West Lynn Creamery, Inc. v. Healy
512 U.S. 186 (1994)
In response to Massachusetts
farmers losing market share to lower cost producers from outside, the
Massachusetts Legislature passed a law that required every dealer in the
State to make a monthly premium payment based on the amount of milk sales
into a fund which distributed money to local dairy farmers proportionate
to their contribution into the State's production of milk.
West Lynn was a dealer that
bought most of their milk out of State. They sued Healy (the
Massachusetts Commissioner of Food and Agriculture), on the grounds that
this law interfered with interstate commerce.
West Lynn argued that the
premium payments are effectively a tax that makes milk produced out of
the State more expensive.
Healy argued that the State
can impose a valid tax on dealers, so long as it is not discriminatory,
and it is free to use the proceeds as it chooses, then it is free to
subsidize local farmers with the proceeds out of the general fund.
Both parts of the law (the
tax, the subsidy) were completely constitutional when taken
independently, so they aggregate must be constitutional too!
The Massachusetts Supreme
Court found that the law was fine. West Lynn appealed.
US Supreme Court reversed and
found the law unconstitutional.
The US Supreme Court found
that the Dormant Commerce Clause
limits the power of Massachusetts to adopt regulations that discriminate
against interstate commerce.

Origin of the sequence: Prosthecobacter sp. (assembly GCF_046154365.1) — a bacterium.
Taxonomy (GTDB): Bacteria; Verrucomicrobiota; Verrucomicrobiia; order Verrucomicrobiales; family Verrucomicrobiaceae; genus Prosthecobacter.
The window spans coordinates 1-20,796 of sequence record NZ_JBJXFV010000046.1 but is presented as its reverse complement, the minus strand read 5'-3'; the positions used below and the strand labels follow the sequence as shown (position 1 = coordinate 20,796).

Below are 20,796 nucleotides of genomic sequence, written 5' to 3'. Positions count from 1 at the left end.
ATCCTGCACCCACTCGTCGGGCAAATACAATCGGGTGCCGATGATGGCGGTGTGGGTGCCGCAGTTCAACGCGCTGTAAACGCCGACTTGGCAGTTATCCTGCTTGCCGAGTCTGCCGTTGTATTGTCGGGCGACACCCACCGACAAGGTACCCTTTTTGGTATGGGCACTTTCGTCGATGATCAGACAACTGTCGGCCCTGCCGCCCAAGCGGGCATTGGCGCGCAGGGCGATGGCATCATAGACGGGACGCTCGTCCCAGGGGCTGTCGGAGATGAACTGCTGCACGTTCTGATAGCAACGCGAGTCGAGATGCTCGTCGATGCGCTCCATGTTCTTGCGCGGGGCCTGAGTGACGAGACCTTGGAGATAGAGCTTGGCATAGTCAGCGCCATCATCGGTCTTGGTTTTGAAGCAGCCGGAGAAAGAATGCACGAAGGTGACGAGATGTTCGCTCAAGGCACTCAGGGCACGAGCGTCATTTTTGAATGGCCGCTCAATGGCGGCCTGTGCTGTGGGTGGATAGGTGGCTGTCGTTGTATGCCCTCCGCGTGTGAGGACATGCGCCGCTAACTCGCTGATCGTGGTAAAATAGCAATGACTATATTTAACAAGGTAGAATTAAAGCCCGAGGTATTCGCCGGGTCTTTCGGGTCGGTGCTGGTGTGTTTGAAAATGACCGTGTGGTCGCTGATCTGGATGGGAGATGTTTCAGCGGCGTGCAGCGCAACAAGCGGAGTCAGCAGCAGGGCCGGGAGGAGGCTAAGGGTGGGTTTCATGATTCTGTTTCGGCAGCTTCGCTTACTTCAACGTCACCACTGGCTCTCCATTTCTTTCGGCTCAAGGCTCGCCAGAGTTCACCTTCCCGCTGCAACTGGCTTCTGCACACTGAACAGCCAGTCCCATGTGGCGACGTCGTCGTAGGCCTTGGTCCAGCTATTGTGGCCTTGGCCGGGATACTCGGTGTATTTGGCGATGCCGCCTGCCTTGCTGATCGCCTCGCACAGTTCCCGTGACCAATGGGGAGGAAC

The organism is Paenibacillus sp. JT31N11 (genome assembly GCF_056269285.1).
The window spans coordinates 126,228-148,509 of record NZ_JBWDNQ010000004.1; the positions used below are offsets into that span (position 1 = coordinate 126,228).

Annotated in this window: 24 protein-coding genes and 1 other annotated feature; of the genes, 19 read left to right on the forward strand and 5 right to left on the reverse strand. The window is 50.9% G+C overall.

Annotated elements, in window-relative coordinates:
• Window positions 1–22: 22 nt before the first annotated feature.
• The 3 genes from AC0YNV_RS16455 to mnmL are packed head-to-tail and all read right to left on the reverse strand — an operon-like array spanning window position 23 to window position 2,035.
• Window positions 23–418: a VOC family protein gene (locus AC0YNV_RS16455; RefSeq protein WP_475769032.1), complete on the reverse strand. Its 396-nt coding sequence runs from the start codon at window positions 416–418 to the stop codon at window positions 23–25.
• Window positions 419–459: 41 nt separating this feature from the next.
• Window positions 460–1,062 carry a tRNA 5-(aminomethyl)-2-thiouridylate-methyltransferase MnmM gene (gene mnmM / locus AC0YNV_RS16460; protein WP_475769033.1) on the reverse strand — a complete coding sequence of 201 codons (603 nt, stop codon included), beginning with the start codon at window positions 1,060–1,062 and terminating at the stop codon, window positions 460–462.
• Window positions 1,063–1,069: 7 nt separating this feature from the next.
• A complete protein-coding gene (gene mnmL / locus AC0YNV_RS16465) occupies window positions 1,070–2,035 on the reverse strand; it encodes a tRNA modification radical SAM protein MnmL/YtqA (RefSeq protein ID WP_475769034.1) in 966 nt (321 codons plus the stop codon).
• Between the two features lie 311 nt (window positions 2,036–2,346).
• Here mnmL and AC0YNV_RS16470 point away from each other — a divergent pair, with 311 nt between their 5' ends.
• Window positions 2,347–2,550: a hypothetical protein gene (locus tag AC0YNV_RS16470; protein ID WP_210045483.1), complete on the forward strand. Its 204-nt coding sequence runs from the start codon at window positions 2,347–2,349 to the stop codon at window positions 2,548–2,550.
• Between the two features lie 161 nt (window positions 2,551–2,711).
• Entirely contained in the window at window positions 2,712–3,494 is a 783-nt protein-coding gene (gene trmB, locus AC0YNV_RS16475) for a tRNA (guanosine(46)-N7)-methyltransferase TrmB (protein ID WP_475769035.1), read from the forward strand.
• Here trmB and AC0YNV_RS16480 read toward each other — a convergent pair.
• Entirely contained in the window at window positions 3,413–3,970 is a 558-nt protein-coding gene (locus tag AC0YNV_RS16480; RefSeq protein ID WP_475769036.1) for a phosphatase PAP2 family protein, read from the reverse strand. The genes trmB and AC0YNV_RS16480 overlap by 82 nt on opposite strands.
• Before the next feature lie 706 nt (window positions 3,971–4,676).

Under the Dormant
Commerce Clause Statutes that
clearly discriminate against interstate commerce should be struck down
unless the discrimination is demonstrably justified by a valid factor
unrelated to economic protectionism.
The Court found that
"premium payments" are effectively a tax which makes milk
produced out of State more expensive.
Although the tax also
applies to milk produced in Massachusetts, its effect on Massachusetts
producers is entirely offset by the subsidy provided exclusively to
Massachusetts dairy farmers.
Like an ordinary tariff,
the tax is thus effectively imposed only on out-of-state products. It
simultaneously burdens interstate commerce and discriminates in favor of
The Court proposed 4 devices
that a State could use to helping in-state industry:
Discriminator tax (higher
liability for out of state).
Tax upon industry with an
where the funds are given back to in-state industry.
Subsidy for in-state
industry funded from a State's general fund.
The Court noted that 1, 2,
and 3 would be discriminatory, but 4 would be ok.
Using State general funds
to support an industry sector is limited because local voters don't
want to see their tax dollars support only one sector of the local
economy (in theory).